Center for Integrative Leadership
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Past Events

RECAP of Bagels Beyond Boundaries with Jennifer Pelletier

Ingredients to Success in Cross-Sector Collaboration

One week after putting the finishing touches on her dissertation, Jennifer Pelletier still has energy and enthusiasm to present the results of her research to interested audiences. This month’s Bagels Beyond Boundaries, sponsored by the Center for Integrative Leadership (CIL), attracted an audience of individuals from the MN Department of Transportation, the Urban & Regional Planning department, St. Paul community organizing councils, Blue Cross Blue Shield, and more. The diversity in the audience reflects the nature of the broad appeal of Dr. Pelletier’s research. Dr. Pelletier’s work highlights a case study for a cross-sector collaboration that is behind Minnesota’s rise to national leadership in promoting safe routes to school for children.


Measuring the success of collaborative work motivated by an interest in combining the strengths of different sectors and disciplines to address society’s grand challenges is a nebulous business. Dr. Pelletier seeks to do so first by defining what would constitute a “successful” collaboration and then by taking an in-depth, multi-disciplinary approach to analyzing the success of a network of actors from public health, transportation planning, education, and public safety who are jointly responsible for designing and implementing Minnesota’s Safe Routes to School program. She uses data from the School Health Policies and Programs Study (SHPPS) as well as qualitative data derived from field interviews she conducted with key stakeholders in the network to determine the key ingredients of successful collaboration. She found that Minnesota’s success in the campaign to get children walking and biking to school can be explained by four major factors: finding the right people, pulling them from the right places, establishing clearly defined achievable objectives, and capacity building in local communities to see a broad-base of effective, collaborative leaders.


CIL exists to discover the form and function of leadership that generates collective action across sectors and disciplines to launch a unified campaign in addressing society’s grand challenges. One aspect of Dr. Pelletier’s research that contributes specifically to this aim is the analysis of the types of leaders she found at the heart of the successful collaboration. These leaders possess the ability to facilitate an environment of validating the input of stakeholders at all levels of power and the ability to identify a common interest in a sea of multifaceted agendas. They excel in the process-oriented tasks of collaboration, building close relationships with the individuals in the network, cultivating the potential of individuals leading at the community level, and facilitating information and knowledge-sharing in the work. Read more about her research at http://www.grad.umn.edu/news/pelletier.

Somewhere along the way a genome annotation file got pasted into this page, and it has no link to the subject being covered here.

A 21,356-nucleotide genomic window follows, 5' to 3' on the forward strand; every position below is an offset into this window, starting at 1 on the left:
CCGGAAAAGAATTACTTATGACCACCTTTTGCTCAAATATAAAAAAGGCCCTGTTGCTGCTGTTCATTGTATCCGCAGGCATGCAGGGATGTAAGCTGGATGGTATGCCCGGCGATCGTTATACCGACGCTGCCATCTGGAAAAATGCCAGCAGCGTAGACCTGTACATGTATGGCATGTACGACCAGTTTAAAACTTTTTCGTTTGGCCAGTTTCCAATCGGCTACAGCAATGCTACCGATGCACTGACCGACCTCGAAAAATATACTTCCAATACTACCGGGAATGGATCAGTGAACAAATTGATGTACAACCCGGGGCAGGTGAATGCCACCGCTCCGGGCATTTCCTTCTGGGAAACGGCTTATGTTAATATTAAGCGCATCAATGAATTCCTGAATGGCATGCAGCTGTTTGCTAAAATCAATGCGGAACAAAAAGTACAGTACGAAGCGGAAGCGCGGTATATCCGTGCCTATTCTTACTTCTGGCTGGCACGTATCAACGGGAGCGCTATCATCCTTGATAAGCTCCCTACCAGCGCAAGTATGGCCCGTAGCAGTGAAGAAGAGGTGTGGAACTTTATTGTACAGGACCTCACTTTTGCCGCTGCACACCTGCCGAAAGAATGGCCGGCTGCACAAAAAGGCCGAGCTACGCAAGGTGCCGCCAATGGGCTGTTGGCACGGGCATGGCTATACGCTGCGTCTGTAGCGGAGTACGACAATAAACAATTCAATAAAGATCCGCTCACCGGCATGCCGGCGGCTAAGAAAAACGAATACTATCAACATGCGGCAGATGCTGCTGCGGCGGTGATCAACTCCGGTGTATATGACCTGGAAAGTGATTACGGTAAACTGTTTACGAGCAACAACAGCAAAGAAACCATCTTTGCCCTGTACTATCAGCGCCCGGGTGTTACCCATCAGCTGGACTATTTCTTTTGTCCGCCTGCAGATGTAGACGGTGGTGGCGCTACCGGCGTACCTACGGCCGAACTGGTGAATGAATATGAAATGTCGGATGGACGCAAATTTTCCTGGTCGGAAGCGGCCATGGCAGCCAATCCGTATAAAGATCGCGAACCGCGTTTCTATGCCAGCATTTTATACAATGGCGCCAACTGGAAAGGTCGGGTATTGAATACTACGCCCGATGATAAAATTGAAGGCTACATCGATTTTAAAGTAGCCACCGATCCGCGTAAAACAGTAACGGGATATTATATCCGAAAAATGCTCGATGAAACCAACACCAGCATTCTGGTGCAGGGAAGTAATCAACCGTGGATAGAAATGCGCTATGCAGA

Bagels Beyond Boundaries highlighting the work of Make It. MSP.

CIL hosted Peter Frosch, VP of Strategic Partnerships and Matt Lewis, Strategic Manager from GREATER MSP for an April session of BBB highlighting MAKE IT. MSP.

Projections indicate the Minneapolis-Saint Paul region could be 100,000 skilled workers short of demand by 2020. Given new realities, dozens of states and regions have launched highly-resourced programs to retain and attract the most-in demand and mobile segments of the workforce. Our region had no strategic response – until last fall, when GREATER MSP and more than 70 organizations collectively launched Make It. MSP. No single organization possesses the knowledge or resources to take this challenge on alone. Building, launching, and now implementing the initiative requires cross-sector leaders to work collectively to help solve their own organizational needs.

Assessing Public Value in a Shared-Power World Workshop

On March 25 the Hubert Humphrey School of Public Affairs, the Center for Integrative Leadership and the Public and Nonprofit Leadership Center hosted a half-day workshop focused on assessing public value in a cross-sectoral world. Specifically, the Workshop was a interactive and engaging session focused on public value accounting and public value mapping.

Welcome and Panel
• Welcome, Dean Eric Schwartz, Humphrey School of Public Affairs